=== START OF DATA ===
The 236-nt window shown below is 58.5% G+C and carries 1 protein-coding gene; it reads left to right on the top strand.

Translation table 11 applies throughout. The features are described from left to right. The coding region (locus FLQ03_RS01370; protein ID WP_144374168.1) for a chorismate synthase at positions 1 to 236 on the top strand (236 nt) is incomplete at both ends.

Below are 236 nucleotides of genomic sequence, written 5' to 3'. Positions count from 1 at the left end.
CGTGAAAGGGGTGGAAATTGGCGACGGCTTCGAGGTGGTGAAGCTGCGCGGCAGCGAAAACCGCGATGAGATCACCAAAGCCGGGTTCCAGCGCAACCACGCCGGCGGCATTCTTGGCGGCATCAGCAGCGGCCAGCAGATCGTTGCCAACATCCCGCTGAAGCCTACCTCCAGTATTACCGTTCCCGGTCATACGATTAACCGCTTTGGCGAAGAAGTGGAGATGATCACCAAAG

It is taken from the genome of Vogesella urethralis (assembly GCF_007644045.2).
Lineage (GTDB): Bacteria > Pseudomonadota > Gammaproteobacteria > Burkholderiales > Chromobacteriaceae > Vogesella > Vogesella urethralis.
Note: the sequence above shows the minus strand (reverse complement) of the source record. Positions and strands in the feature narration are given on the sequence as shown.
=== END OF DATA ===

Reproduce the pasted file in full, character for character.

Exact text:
The 236-nt window shown below is 58.5% G+C and carries 1 protein-coding gene; it reads left to right on the top strand.

Translation table 11 applies throughout. The features are described from left to right. The coding region (locus FLQ03_RS01370; protein ID WP_144374168.1) for a chorismate synthase at positions 1 to 236 on the top strand (236 nt) is incomplete at both ends.

Below are 236 nucleotides of genomic sequence, written 5' to 3'. Positions count from 1 at the left end.
CGTGAAAGGGGTGGAAATTGGCGACGGCTTCGAGGTGGTGAAGCTGCGCGGCAGCGAAAACCGCGATGAGATCACCAAAGCCGGGTTCCAGCGCAACCACGCCGGCGGCATTCTTGGCGGCATCAGCAGCGGCCAGCAGATCGTTGCCAACATCCCGCTGAAGCCTACCTCCAGTATTACCGTTCCCGGTCATACGATTAACCGCTTTGGCGAAGAAGTGGAGATGATCACCAAAG

It is taken from the genome of Vogesella urethralis (assembly GCF_007644045.2).
Lineage (GTDB): Bacteria > Pseudomonadota > Gammaproteobacteria > Burkholderiales > Chromobacteriaceae > Vogesella > Vogesella urethralis.
Note: the sequence above shows the minus strand (reverse complement) of the source record. Positions and strands in the feature narration are given on the sequence as shown.